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Speech Language Pathology Specializing in
Aphasia treatment is individualized to address the specific areas of need identified during assessment, including specific goals identified by the person with aphasia and his or her family. The goal of intervention is to help the individual achieve the highest level of independent function for participation in daily living. Alison is trained in a wide variety of therapeutic approaches to address all domains of communication.
Intervention is designed to
capitalize on strengths and address weaknesses related to underlying structures and functions that affect communication across partners, activities, and settings.
facilitate the individual’s activities and participation by teaching new skills and compensatory strategies to both the individual with aphasia and his or her partner(s).
modify contextual factors that serve as barriers and enhance those that facilitate successful communication and participation, including accommodations such as large print, pictures, and aphasia-friendly formatting to support comprehension of written materials.
Treatment for Dysarthria depends both on the type of dysarthria, the underlying cause of impairment, and coexisting deficits that may impact intervention. Alison is highly trained in various interventions to address dysarthric speech, and is certified in both LSVT Loud and eLoud (teletherapy), a highly successful treatment approach for individuals with Parkinson's disease.
Treatment for Apraxia of speech (AOS) focuses on facilitating the efficiency, effectiveness, and naturalness of communication. When designing a treatment program for an individual with acquired apraxia of speech the speech language pathologist must consider:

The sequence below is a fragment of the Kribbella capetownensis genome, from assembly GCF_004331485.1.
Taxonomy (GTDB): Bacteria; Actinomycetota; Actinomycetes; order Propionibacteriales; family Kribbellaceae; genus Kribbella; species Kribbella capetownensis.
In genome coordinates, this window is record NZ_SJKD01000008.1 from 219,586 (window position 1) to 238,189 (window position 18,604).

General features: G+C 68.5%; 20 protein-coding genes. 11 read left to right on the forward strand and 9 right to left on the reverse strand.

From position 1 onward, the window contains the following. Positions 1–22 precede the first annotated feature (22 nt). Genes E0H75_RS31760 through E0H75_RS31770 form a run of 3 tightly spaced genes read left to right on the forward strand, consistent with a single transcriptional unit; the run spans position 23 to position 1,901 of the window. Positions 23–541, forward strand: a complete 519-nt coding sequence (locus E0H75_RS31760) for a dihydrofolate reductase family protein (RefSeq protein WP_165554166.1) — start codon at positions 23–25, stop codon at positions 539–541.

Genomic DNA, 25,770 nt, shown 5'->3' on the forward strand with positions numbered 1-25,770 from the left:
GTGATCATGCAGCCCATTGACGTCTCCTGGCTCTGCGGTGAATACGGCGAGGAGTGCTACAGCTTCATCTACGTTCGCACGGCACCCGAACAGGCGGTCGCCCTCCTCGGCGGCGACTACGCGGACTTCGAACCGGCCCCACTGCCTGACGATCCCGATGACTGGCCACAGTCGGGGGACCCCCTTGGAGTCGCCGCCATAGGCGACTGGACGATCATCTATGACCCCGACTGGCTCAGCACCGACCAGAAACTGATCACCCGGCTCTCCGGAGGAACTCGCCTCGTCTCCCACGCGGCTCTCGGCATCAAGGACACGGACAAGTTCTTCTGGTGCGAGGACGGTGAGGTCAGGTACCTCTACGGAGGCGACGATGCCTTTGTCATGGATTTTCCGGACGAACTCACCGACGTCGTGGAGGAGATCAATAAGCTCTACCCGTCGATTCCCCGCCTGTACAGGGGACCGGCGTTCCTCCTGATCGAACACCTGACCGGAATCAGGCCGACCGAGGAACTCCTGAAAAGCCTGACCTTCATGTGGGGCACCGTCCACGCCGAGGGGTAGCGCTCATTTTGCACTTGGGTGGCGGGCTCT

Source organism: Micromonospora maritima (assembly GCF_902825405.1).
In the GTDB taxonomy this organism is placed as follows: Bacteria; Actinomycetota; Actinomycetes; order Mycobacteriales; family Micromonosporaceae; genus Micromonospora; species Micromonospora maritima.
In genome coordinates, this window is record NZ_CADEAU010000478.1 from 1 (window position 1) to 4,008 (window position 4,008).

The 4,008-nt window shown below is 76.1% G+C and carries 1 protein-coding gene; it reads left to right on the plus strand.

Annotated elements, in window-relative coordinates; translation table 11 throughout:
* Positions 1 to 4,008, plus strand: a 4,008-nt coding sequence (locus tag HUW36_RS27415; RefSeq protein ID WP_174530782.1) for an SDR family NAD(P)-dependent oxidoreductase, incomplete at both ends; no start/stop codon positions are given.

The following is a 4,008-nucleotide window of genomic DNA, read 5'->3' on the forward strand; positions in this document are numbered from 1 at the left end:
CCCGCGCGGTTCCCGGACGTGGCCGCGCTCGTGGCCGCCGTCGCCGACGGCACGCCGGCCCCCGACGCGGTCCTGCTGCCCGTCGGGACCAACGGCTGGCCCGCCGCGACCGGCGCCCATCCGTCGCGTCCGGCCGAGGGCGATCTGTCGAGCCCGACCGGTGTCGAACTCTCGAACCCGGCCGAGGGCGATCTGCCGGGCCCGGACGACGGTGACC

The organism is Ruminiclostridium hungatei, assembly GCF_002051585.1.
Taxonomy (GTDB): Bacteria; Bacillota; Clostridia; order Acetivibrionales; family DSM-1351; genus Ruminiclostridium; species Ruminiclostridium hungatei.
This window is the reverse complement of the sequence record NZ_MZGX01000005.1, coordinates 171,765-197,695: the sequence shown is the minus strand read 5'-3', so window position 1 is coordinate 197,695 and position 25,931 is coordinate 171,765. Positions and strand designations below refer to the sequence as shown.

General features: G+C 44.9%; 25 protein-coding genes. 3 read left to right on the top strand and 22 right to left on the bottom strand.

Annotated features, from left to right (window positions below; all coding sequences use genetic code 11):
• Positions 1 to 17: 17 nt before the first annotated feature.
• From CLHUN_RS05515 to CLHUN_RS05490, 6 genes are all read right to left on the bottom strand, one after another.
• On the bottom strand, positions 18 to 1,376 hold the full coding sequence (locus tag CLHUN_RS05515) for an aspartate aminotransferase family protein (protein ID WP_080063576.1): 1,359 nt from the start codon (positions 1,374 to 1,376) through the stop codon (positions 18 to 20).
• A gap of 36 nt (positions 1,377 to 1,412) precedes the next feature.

Stimulability - often used to determine initial therapy targets
Motivation – can use words and phrases that are motivating and functional
Consistent with the principles of motor learning, practice is hierarchical, and selection of stimulus targets promotes success at each step.
Tasks typically begin at the syllable level—unless the individual has some success at the word or phrase level.
Single sounds or nonspeech oral-motor movement patterns that approximate speech gestures (e.g., lip rounding and tongue elevation) might be targeted initially if the individual is not yet capable of meaningful speech.
Alison is also trained in PROMPT therapy. PROMPT, an acronym for PROMPTS Oral Musculature Phonetic Targets, is an approach using tactile kinesthetic cues to achieve production of speech.
Treatment of swallowing disorders (dysphagia) depends heavily on the problems that your loved one has (e.g. difficulty chewing, coughing while drinking). A speech language pathologist can complete a clinical assessment using various foods/liquids to identify the difficulties your loved one is experiencing, as well as assess stimulability for intervention. If needed, objective testing measures, including Modified Barium Swallow Studies (MBS) and/or Fiberoptic endoscopic evaluation of swallowing (FEES) test, can be recommended prior to intervention. Treatment of swallowing disorders may include exercises to help your loved one strengthen his/her muscles used for mastication (chewing) and swallowing, incorporate postural changes to allow for safer eating/drinking, strategies and techniques to facilitate a safer and more effective swallow, and diet texture modifications.
Alison is trained in several evidence-based treatment modalities and protocols, many of which are utilized in conjunction with traditional swallowing exercises.